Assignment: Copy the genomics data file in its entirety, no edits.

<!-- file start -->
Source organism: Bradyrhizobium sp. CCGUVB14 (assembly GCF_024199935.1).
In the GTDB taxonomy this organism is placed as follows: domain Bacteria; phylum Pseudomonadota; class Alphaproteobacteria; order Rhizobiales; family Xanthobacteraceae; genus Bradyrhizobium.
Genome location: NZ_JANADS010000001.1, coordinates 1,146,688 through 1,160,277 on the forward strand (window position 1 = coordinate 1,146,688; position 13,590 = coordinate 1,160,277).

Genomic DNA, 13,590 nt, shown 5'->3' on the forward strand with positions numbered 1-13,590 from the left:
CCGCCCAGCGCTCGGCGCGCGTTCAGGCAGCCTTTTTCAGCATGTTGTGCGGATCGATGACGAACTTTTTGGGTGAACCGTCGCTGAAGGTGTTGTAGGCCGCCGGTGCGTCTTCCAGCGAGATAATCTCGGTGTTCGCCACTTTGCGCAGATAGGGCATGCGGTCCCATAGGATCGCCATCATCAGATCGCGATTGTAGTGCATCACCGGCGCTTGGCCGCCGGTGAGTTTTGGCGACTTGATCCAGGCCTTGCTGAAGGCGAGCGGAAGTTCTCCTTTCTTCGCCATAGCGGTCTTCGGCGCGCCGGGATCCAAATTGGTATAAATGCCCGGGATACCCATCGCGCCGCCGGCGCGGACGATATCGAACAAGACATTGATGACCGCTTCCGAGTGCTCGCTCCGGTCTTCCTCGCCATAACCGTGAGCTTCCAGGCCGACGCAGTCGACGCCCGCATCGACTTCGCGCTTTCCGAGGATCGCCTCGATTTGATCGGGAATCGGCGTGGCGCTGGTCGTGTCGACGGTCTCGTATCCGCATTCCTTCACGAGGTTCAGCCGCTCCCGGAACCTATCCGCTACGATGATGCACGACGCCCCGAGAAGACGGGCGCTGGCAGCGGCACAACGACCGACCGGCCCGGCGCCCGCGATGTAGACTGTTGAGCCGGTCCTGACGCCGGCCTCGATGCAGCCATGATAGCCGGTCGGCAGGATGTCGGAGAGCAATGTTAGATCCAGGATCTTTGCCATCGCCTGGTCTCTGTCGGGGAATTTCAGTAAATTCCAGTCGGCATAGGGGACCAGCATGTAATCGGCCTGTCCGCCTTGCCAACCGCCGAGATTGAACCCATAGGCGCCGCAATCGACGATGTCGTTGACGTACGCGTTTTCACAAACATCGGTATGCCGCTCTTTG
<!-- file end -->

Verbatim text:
Source organism: Bradyrhizobium sp. CCGUVB14 (assembly GCF_024199935.1).
In the GTDB taxonomy this organism is placed as follows: domain Bacteria; phylum Pseudomonadota; class Alphaproteobacteria; order Rhizobiales; family Xanthobacteraceae; genus Bradyrhizobium.
Genome location: NZ_JANADS010000001.1, coordinates 1,146,688 through 1,160,277 on the forward strand (window position 1 = coordinate 1,146,688; position 13,590 = coordinate 1,160,277).

Genomic DNA, 13,590 nt, shown 5'->3' on the forward strand with positions numbered 1-13,590 from the left:
CCGCCCAGCGCTCGGCGCGCGTTCAGGCAGCCTTTTTCAGCATGTTGTGCGGATCGATGACGAACTTTTTGGGTGAACCGTCGCTGAAGGTGTTGTAGGCCGCCGGTGCGTCTTCCAGCGAGATAATCTCGGTGTTCGCCACTTTGCGCAGATAGGGCATGCGGTCCCATAGGATCGCCATCATCAGATCGCGATTGTAGTGCATCACCGGCGCTTGGCCGCCGGTGAGTTTTGGCGACTTGATCCAGGCCTTGCTGAAGGCGAGCGGAAGTTCTCCTTTCTTCGCCATAGCGGTCTTCGGCGCGCCGGGATCCAAATTGGTATAAATGCCCGGGATACCCATCGCGCCGCCGGCGCGGACGATATCGAACAAGACATTGATGACCGCTTCCGAGTGCTCGCTCCGGTCTTCCTCGCCATAACCGTGAGCTTCCAGGCCGACGCAGTCGACGCCCGCATCGACTTCGCGCTTTCCGAGGATCGCCTCGATTTGATCGGGAATCGGCGTGGCGCTGGTCGTGTCGACGGTCTCGTATCCGCATTCCTTCACGAGGTTCAGCCGCTCCCGGAACCTATCCGCTACGATGATGCACGACGCCCCGAGAAGACGGGCGCTGGCAGCGGCACAACGACCGACCGGCCCGGCGCCCGCGATGTAGACTGTTGAGCCGGTCCTGACGCCGGCCTCGATGCAGCCATGATAGCCGGTCGGCAGGATGTCGGAGAGCAATGTTAGATCCAGGATCTTTGCCATCGCCTGGTCTCTGTCGGGGAATTTCAGTAAATTCCAGTCGGCATAGGGGACCAGCATGTAATCGGCCTGTCCGCCTTGCCAACCGCCGAGATTGAACCCATAGGCGCCGCAATCGACGATGTCGTTGACGTACGCGTTTTCACAAACATCGGTATGCCGCTCTTTG